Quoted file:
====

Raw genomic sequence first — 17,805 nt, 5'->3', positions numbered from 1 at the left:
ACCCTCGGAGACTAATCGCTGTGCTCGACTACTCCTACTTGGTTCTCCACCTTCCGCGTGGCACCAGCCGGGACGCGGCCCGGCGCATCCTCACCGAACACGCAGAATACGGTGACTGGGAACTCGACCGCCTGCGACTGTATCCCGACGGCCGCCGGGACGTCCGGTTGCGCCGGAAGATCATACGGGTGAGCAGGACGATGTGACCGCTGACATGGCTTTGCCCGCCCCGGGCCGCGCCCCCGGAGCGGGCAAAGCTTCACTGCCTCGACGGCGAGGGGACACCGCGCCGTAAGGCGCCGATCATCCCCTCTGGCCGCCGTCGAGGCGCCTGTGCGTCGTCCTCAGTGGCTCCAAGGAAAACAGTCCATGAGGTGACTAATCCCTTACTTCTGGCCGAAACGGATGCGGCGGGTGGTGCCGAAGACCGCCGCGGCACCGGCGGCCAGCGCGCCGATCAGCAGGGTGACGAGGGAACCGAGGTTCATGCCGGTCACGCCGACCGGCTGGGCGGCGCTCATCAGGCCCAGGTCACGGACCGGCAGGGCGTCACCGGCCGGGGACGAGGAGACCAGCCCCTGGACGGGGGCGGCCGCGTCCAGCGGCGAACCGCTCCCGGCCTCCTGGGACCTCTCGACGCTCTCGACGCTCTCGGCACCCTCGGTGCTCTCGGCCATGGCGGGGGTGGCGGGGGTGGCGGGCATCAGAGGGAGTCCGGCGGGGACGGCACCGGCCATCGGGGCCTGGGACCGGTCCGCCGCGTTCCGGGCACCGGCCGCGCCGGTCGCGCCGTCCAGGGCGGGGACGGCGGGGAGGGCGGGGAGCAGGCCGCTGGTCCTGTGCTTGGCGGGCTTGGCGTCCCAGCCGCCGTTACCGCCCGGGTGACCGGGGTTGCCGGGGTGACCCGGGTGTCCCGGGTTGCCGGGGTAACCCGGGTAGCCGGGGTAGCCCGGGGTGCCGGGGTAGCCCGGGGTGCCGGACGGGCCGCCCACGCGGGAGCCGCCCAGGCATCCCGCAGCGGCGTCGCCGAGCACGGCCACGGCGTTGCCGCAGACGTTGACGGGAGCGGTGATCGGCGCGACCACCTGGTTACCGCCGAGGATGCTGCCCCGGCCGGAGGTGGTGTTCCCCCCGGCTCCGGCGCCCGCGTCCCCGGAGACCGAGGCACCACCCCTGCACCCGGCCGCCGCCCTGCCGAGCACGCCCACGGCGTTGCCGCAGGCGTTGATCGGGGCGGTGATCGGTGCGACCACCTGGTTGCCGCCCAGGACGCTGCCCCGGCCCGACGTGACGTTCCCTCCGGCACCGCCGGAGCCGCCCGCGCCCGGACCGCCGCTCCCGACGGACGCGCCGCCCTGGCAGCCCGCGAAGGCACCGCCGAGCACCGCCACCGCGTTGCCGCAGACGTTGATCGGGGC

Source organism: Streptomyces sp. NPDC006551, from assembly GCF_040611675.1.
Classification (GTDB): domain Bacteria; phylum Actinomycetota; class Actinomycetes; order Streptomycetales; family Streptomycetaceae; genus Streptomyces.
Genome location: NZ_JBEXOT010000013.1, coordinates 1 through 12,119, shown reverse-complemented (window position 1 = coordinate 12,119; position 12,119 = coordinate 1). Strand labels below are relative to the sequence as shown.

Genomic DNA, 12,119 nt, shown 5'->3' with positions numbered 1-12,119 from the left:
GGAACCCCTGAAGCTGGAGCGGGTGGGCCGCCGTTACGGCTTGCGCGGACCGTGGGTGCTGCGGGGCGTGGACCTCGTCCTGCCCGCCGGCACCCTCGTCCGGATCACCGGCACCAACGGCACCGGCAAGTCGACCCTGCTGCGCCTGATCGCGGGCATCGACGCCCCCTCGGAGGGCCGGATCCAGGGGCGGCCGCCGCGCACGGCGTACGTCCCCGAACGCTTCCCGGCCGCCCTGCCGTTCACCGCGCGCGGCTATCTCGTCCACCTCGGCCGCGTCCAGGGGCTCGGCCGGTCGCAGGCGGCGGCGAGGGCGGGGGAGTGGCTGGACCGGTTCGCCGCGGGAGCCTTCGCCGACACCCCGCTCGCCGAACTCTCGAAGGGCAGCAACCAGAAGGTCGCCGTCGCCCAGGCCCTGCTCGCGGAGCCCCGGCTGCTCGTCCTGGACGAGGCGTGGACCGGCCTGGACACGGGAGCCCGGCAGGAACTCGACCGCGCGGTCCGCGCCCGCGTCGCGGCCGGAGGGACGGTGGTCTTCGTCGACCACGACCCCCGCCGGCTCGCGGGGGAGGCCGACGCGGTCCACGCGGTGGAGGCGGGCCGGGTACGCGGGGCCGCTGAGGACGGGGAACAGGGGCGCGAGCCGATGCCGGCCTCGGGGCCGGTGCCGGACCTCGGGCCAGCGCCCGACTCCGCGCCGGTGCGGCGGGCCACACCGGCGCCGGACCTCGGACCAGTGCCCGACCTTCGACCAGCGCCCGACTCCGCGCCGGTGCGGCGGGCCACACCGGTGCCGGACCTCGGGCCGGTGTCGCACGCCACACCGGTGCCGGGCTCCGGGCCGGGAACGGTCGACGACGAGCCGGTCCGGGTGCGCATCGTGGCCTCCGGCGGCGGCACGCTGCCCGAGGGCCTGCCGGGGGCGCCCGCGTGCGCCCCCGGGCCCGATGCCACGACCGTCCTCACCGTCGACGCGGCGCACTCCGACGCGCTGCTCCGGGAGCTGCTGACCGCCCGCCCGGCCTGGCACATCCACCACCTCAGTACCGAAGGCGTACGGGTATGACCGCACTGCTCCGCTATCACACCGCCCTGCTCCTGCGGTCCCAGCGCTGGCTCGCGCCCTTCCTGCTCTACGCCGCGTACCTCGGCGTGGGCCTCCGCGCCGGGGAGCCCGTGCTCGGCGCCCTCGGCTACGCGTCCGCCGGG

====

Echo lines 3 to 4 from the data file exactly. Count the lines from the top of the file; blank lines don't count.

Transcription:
Source organism: Streptomyces sp. NPDC006551, from assembly GCF_040611675.1.
Classification (GTDB): domain Bacteria; phylum Actinomycetota; class Actinomycetes; order Streptomycetales; family Streptomycetaceae; genus Streptomyces.